As yet another calendar year races toward its inexorable end, many C-suite executives will soon be confronted with the recurring conundrum of how best to divide up the budget allotted for rewarding employees with year-end bonuses. But before you start slicing up that bonus pie, maybe it’s time to consider whether cash bonuses are the best way to reward your employees for all of the hard work they have done throughout the year.
There’s no arguing that cash bonuses aren’t here to stay, but there are a number of reasons why CEOs may want to revisit how—and how often—they reward employees. For starters, while most employees do look forward to receiving an annual bonus, that single payment comes after a full year of work, meaning that there can be a significant disconnect between the reward and when the hard work occurred. Even when the employee’s performance has been consistently exemplary, the correlation between the behavior that generated the reward and the timing of the one-off reward itself may not resonate the way you hope. In fact, 51 percent of workers say that increasing the frequency of rewards is the best way their company could improve its incentive plans, according to a recent survey by Staples Advantage.
What’s more, there’s a massive cultural change afoot in the workplace. Baby Boomers are rapidly reaching retirement age, leaving millennials poised to dominate the work force. One issue this transition brings to light is that while older workers still think of rewards on an annual basis, their iGeneration counterparts largely believe that rewards and recognition are de rigueur and should be bestowed on them in the moment, in context and with sincerity. This different view demands that leaders consider new approaches to incentive programs.
“Money doesn’t matter as much as it did two generations ago,” says Lynn Carter, who recently retired as president of Capital One Bank, a division of Capital One Financial Corporation. “It should be interesting to watch as industries evolve around this change and align what they do to speak to this new generation.”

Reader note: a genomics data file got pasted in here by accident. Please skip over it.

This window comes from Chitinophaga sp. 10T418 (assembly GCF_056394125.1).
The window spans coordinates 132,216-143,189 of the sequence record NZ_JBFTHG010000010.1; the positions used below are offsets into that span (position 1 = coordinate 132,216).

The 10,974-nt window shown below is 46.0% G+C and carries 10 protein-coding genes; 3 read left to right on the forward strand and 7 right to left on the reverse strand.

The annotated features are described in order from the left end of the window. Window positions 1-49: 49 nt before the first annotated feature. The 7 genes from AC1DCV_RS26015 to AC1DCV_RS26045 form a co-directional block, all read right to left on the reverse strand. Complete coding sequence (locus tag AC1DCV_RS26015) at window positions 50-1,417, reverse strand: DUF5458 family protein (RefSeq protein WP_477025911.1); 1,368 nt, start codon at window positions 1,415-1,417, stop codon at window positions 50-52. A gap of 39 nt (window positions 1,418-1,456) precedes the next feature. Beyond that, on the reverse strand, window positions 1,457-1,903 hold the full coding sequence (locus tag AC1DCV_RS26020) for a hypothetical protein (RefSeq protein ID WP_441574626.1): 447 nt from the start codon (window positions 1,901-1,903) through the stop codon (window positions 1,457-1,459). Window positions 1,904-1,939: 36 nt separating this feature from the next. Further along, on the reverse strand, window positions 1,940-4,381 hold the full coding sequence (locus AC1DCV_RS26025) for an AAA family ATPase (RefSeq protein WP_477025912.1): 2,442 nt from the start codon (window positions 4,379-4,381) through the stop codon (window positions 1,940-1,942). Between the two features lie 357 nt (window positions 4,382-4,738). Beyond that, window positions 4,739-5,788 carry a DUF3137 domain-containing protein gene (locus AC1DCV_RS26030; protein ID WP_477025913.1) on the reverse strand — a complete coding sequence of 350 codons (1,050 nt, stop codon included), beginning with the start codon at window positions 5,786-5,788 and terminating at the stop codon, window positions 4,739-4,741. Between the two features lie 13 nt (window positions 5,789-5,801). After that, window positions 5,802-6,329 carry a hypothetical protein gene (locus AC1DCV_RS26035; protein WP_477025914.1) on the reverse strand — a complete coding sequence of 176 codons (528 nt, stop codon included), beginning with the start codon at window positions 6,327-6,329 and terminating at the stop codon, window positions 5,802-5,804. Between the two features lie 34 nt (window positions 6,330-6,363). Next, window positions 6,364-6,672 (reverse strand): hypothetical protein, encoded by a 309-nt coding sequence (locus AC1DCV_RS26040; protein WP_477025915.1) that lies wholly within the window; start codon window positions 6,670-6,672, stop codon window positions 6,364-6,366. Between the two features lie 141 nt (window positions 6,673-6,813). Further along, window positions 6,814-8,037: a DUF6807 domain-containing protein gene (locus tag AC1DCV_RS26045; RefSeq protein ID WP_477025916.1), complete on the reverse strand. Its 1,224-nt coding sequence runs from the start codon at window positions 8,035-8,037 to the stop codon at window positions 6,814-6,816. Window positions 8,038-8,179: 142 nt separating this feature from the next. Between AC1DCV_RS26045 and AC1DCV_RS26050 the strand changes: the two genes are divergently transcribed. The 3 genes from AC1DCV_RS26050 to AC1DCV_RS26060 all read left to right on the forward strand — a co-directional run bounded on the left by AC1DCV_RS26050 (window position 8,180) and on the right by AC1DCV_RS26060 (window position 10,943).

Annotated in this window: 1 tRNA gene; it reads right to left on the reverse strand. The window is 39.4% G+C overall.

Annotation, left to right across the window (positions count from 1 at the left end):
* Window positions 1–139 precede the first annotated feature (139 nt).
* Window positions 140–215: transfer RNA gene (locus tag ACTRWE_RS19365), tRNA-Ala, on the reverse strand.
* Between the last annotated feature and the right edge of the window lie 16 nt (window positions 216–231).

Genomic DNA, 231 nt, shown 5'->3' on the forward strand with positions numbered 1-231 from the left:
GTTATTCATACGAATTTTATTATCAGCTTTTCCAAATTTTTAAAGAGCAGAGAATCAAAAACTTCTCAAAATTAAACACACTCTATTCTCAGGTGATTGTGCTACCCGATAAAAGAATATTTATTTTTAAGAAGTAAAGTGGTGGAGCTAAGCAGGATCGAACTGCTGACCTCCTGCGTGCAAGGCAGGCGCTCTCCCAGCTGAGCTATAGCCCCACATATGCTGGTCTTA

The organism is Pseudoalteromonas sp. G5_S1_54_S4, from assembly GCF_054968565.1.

Younger workers tend to be more lifestyle-oriented than previous generations, more concerned with work-life balance than sheer income potential. Companies will increasingly face the challenge of responding to that new perspective, predicts Carter, who also notes that employers in today’s economy may not have the resources to delight employees through financial rewards. “[Companies] have to be sensitive and ask them what they want, because this generation’s workforce probably won’t have the kinds of opportunities that my generation had in terms of earning potential,” she says. “Instead of just handing someone a pile of money at the end of the year, that may mean giving them entrepreneurial capability, or enabling them to be more creative in the workplace. To some people, a bonus may mean less structure than older generations wanted or enjoyed. Companies will have to respond in new ways.”
Non-cash incentives—ranging from career-enhancing carrots and social recognition of performance achievements to deeply personalized and distinctive rewards of significant value—may actually send a more powerful message of appreciation to your employees, and can help generate an equally genuine response in return. But how you decide to say thanks should be unique to your company and its strategy, says Patrick Quirk, CEO of Achievers, a leading employee success platform and SaaS provider based in San Francisco. “Each of our clients’ approaches is different, as they should be.”
“Companies like Deloitte spend a good amount on reward programs that give their employees opportunities to use Expedia to take big trips,” says Quirk. “CVS, on the other hand, which is focused on pharmacies and retail shops, isn’t going to necessarily spend as much as a consulting firm, but they reward their employees with Apple products, such as iTunes cards, iPads and iPhones.”